2. Find, feel and express your sexuality,  Feminism,  My journey,  Random

Why don’t we talk about having a low sex drive?

Today’s post is gloriously unashamed in it’s cheesiness.

And that’s ironic, because this blog is allll about shame.

My question to you is- why don’t we ever talk about having a low sex drive?

Where are all the people chatting it up about how they’re not feeling like bonking today?

Where are the Sex and the City stars gossiping over Martini’s about how they’d rather watch Kilroy reruns than have a shag?

Where are the plot lines, the stories unfolding, about people who literally don’t feel like fucking.

I’ll tell you. They’re bloody nowhere!

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There is a distinct silence wrapped around having a low libido in our society where it feels like EVERYONE but you wants (and is having) sex.

Why the silence?

I believe that it’s partly because, in an era of women’s sexual revolution, we’ve done such a great job showing women as sexual beings that not being one just seems…. well… a bit shit.

Now don’t get me wrong. Shows like Girls, SATC, Flea Bag and others have been epic at showing women actively enjoying shagging whomever and whenever they like.

We’re smashing the patriarchy to shit when it comes to slut shaming and breaking taboos all over the show about waffing and fanny galloping.

Female sex shops have sprung up like wildfire and made it to the high street. Tupperware parties have turned into dildo purchasing frenzies. And we’re loving the idea of the sexually empowered woman.

But, for those of us who have lost any desire TO have sex, we’re left feeling pretty isolated, frigid and empty that we don’t also fit this mold.

In fact, we feel so far from the idea of the “sexually empowered woman” that we might as well abandon all hope, don a bin bag and hope that long nightgowns and Kilroy come back into fashion.

That’s how exciting our bedtimes are.

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All joking aside. Well, slight joke/my reality aside, interestingly, “sexless marriage” is one of the most searched things on Google under relationships. So, we’re OK to talk about it online, behind the safety of our keyboards and usernames. Hey, there’s even a few case studies of anonymous* people willing to share their experiences in women’s magazines or on medical sites.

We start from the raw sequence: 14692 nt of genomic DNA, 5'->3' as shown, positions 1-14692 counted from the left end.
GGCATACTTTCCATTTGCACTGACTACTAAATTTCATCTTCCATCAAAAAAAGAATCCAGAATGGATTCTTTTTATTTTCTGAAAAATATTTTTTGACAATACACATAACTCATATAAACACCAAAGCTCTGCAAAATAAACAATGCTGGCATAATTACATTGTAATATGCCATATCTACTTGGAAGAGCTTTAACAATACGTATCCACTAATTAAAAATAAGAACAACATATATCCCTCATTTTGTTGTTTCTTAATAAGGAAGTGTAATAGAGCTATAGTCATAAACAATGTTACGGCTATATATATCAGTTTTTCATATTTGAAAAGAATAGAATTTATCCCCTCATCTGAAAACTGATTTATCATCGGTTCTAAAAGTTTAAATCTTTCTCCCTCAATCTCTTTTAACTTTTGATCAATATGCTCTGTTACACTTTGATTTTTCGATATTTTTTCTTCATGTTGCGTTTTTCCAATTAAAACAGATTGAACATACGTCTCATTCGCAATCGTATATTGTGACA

But who names it? Who owns it as their own issue?

Apart from the Reddit Dead Bedroom threads, I feel like I’m out on my own here– a lone voice in the blogosphere lamenting to the world about my shit sex drive.

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The irony is, I talk freely online about what’s going on downstairs.

But to my friends- my nearest and dearest. Seriously, have no clue. I mostly keep this secret close to my chest. I’ll talk more about why this is in a minute, but firstly….

It didn’t used to be like this.

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I ALWAYS used to chat about sex with friends growing up.

We’d analyse every incident- every kiss, every fingering, every near miss.

The terrible sex, the hilarious sex, the great sex, the wild sex- they were all fodder for our hungover brunches where we’d dissect every inch (literally) of the night before.

But as we matured and found long term partners, the sex talk dwindled.

It wasn’t some group decision we made. But slowly, over time, sex talk has given way to marriage, houses, babies and other serious life issues.

Talking about bonking somehow now feels icky- and admitting having a low sex drive can be akin to social suicide

WHY? I kept asking myself.

I feel so close to these gals, we tell each other about our poos and our promotions, our nephews and our work nemesis. But sex now feels off of the agenda.

Now, we have more integrity and loyalty to our partners.

Laughing about sexual performance or cringy sexual moments feels, in the bright light of sober-quickly-fitted-in-around-other-social-arrangements brunch, a betrayal to our boyfriends or husbands.

We don’t want our friends thinking badly or mocking our lovers, so we keep quiet. We protect our partners from the gossip, the overindulging, the oversharing of every sexual detail.